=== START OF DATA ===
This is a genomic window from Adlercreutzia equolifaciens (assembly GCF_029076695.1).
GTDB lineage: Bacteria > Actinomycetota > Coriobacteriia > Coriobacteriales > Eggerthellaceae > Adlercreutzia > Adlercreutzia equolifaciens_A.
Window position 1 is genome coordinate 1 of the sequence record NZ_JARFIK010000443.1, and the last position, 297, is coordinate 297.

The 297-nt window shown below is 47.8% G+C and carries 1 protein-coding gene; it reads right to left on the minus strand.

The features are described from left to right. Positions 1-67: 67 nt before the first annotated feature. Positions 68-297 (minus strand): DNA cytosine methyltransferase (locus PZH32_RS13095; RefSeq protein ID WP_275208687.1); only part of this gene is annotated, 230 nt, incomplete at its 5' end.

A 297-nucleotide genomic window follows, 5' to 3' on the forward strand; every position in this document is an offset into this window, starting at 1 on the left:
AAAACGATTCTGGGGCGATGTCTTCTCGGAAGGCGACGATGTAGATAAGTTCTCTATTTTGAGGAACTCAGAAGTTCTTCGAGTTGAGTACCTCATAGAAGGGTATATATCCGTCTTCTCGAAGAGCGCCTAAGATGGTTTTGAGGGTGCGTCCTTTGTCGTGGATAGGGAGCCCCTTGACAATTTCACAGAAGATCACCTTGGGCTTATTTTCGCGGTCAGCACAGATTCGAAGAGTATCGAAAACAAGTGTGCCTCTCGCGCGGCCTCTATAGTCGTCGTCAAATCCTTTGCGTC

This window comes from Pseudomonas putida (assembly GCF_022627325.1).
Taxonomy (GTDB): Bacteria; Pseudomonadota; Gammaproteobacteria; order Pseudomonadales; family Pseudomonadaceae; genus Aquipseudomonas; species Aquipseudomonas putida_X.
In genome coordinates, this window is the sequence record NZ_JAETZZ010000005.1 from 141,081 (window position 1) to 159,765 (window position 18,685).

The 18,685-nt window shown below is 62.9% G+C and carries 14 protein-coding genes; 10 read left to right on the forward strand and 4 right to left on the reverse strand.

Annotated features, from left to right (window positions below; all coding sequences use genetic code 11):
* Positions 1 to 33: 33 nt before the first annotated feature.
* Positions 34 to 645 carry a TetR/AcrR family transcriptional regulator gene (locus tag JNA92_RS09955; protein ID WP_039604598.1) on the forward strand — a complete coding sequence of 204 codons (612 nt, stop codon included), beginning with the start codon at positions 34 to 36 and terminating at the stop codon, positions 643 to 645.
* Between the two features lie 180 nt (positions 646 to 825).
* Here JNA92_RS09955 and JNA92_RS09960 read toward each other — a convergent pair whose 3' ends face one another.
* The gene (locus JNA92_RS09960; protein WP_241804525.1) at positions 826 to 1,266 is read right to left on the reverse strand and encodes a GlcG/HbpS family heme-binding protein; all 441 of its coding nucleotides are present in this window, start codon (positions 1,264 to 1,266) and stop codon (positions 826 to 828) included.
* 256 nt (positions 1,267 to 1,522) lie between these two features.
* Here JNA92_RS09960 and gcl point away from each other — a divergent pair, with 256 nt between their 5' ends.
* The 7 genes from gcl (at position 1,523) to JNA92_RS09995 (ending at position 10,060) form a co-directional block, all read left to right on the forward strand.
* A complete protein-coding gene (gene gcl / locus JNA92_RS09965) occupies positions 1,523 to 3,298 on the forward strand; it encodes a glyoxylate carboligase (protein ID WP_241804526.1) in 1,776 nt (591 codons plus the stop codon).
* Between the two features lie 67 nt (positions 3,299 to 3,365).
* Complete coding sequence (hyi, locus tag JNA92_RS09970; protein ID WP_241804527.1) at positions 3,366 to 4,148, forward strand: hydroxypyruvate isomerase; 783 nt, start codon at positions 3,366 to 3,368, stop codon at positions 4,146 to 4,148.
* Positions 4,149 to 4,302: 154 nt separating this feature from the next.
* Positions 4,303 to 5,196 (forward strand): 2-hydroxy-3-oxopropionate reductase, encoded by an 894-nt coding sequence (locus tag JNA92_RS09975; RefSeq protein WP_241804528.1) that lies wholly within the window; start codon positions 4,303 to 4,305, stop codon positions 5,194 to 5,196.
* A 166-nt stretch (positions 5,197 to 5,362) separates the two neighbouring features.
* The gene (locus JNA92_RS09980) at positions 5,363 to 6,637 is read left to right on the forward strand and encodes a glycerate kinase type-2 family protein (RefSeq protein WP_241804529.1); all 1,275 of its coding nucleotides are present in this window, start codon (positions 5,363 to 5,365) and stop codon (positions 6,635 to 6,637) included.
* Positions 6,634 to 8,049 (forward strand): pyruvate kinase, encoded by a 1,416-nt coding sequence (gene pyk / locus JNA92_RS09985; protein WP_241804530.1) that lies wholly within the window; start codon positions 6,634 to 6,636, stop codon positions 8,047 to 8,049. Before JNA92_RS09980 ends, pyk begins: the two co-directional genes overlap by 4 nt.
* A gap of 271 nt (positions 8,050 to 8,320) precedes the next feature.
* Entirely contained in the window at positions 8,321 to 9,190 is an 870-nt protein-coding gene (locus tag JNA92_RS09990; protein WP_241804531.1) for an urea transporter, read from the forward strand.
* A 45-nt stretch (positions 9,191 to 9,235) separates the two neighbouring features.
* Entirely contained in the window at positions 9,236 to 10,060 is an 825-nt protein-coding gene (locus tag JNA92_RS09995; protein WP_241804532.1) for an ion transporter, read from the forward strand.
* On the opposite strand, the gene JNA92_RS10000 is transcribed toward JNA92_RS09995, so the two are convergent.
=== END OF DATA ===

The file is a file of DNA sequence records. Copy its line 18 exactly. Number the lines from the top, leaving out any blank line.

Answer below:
* 256 nt (positions 1,267 to 1,522) lie between these two features.